Denying public subsidies to the nuclear industry could leave the Liberal Democrats in a “win-win situation” on nuclear power, the party’s former environment spokesman has suggested.
Cheltenham MP Martin Horwood suggested his party’s decision to abstain on a nuclear vote in the Commons, allowing the Conservatives’ support for new power stations to go ahead without undermining the coalition government’s unity, could prove academic. “If you look at the economics of nuclear power and the commitment the coalition has made not to subsidise it, and then you reflect on the fact not a single nuclear power station has been built anywhere in the world without public subsidy, maybe, just maybe the issue won’t arise,” he said. Green groups argue the need for indirect public subsidies blurs the line as to what does and what does not represent government assistance, however.
The nuclear industry does not pay for insurance, for example, meaning the taxpayer would have to foot the bill in the event of a major disaster. And under a recent consultation document EDF would only have to pay around a fifth of the eventual cost for dealing with waste, leaving the government and the taxpayer facing the liability after the power station shuts down.
“It artificially incentivises new nuclear and transfers the risk of cost escalations,” Greenpeace nuclear campaigner Ben Aylifse said.
Politics.co.uk 11th June 2010 more >>
Lend Lease has banned Bovis from the £40bn nuclear sector. Contractor backs out of EDF deal at last minute as Australian parent decides to shun ’unethical’ work.
Building 11th June 2010 more >>
Radiation & Health
As an activist concerned about the dangers of nuclear power plants, she can knowledgeably cite facts and figures about the issue. “Christie cares, but it’s more than that,” says Joseph Mangano, the executive director of the Radiation and Public Health Project, of which Brinkley is a board member. “The issues we deal with are very sophisticated. Christie is very fluent in discussing Strontium 90 and children’s cancer rates.” Even with the stresses of recent years, she has remained committed to that cause and pragmatic about using her celebrity to gain media attention. “I know when I go someplace that they’re going to want to find out about what I’m wearing instead of what I’m saying,” Brinkley says. “But to be able to get something about a nuclear power plant on Extra or Access Hollywood is incredible.”
Ladies Home Journal June 2010 more >>
Ukraine and Russia signed Wednesday an agreement on cooperation in construction of two nuclear power reactors at Ukraine’s Khmelnytskiy Nuclear Power Plant, the government reported. The agreement was signed in Kiev by Yuriy Boyko, the Ukrainian energy and fuel minister, and Sergei Kiriyenko, the general director of Rosatom, the Russian state nuclear power corporation.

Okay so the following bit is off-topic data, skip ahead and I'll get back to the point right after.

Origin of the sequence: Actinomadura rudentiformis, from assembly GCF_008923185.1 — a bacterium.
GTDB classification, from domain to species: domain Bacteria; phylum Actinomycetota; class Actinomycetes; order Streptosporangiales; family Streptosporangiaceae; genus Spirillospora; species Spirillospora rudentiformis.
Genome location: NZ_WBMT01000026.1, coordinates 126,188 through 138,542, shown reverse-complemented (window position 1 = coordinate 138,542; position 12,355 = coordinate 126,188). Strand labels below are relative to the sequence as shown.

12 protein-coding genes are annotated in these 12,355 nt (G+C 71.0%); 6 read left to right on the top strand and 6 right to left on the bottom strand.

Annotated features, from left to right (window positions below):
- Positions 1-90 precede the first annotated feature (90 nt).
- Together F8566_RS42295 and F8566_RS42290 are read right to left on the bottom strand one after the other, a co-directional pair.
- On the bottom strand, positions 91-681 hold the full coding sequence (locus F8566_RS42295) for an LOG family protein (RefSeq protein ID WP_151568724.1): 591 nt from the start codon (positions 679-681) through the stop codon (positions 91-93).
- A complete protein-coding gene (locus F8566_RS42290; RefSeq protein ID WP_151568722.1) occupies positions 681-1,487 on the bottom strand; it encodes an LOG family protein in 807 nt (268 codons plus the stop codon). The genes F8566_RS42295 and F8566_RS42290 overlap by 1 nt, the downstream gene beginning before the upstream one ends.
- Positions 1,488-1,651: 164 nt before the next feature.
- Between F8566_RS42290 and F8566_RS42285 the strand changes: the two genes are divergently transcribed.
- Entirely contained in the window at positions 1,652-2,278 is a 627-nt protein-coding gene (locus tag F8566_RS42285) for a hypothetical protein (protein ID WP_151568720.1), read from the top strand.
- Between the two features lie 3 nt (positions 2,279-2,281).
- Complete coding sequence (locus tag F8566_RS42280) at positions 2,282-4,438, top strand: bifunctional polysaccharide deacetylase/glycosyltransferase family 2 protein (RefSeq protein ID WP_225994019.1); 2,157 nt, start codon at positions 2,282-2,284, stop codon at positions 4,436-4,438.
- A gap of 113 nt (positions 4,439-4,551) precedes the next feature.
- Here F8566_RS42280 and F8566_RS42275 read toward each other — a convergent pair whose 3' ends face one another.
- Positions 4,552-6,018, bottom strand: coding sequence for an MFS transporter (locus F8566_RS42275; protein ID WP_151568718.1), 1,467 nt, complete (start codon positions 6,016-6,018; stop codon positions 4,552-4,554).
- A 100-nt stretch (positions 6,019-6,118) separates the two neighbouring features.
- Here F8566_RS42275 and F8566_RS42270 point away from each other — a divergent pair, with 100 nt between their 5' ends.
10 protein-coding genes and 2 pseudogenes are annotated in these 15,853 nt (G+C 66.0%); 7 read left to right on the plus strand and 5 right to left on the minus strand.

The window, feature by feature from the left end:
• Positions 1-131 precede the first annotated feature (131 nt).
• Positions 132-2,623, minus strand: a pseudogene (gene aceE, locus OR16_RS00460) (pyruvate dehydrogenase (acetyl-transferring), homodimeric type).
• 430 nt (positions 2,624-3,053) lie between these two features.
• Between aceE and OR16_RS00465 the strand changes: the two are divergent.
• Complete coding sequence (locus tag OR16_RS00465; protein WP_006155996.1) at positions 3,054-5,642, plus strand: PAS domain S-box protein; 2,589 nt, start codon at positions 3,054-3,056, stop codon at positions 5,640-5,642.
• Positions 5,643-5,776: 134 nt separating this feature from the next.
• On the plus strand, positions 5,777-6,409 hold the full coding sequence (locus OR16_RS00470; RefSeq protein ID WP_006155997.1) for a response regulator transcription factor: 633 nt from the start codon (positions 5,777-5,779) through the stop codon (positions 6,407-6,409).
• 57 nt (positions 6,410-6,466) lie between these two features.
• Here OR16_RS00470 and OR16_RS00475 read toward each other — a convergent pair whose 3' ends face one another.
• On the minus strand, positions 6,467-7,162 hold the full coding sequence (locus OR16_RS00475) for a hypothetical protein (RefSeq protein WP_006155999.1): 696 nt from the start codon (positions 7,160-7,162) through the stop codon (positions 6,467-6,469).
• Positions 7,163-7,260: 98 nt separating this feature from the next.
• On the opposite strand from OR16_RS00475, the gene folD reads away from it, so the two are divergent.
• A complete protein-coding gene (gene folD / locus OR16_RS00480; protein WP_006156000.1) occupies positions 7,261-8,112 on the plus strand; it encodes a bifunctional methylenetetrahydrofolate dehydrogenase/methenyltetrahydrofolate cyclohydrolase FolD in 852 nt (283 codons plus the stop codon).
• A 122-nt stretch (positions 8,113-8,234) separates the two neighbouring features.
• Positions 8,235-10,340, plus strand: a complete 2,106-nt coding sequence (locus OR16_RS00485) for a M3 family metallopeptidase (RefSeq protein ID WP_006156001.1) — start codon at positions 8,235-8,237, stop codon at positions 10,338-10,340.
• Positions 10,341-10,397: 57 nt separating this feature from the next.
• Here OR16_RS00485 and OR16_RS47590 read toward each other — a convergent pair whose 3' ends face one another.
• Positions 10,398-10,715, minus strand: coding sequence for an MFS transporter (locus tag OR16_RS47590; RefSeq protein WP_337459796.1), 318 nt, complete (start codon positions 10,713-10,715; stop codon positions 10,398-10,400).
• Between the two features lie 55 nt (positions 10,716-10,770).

Platts 10th June 2010 more >>
With Wednesday’s passage of new United Nations Security Council sanctions against Iran, the Obama administration achieved an important milestone in its efforts to put pressure on Tehran to abandon its nuclear ambitions. What is less clear, however, is whether this achievement makes the prospect of a nuclear Iran more or less likely.
FT 11th June 2010 more >>
IRAN warned yesterday that it would review relations with the UN nuclear watchdog, a day after the Security Council approved a fourth round of sanctions against Tehran over its disputed nuclear programme. Iran’s president Mahmoud Ahmadinejad dismissed the sanctions as “annoying flies”.
Scotsman 11th June 2010 more >>
Iran could throw United Nations weapons inspectors out of the country in retaliation for the latest round of sanctions imposed by the Security Council.
Telegraph 11th June 2010 more >>
RUMOURS that Myanmar is the next recruit to a shady nuclear and missile network that seems to link North Korea, Iran, Pakistan, Syria and possibly others swirl intermittently. The missile link is clearest: in all these cases, including Myanmar’s, North Korea has either sold missiles or helped them build their own. But aside from an agreement in principle in 2007 for Russia to build a small research reactor for Myanmar, there has been little hard evidence of its junta’s nuclear ambitions. The recent defection of a former major in the Burmese army, Sai Thein Win, however, and the documents and photographs he brought with him, appear to confirm Myanmar’s intent, if not yet capacity, to enrich uranium and eventually build a bomb.
Economist 10th June 2010 more >>
A nuclear technology base is to be established near Nanjing in eastern China featuring as its centrepiece a $146 million factory for pre-assembled power plant modules.
World Nuclear News 10th June 2010 more >>
The latest video interview from Nuclear Information Service shows an interview with the Right Reverend Stephen Cottrell, Bishop of Reading, discussing his views on nuclear weapons and the prospects for arms control under the new Coalition government.
Nuclear Information Service 10th June 2010 more >>
The Atomic Weapons Establishment, which supplies nuclear warheads to the controversial Trident submarine, has signed a £45 million, ten-year infrastructure services renewal deal with HP.
Computer World 10th June 2010 more >>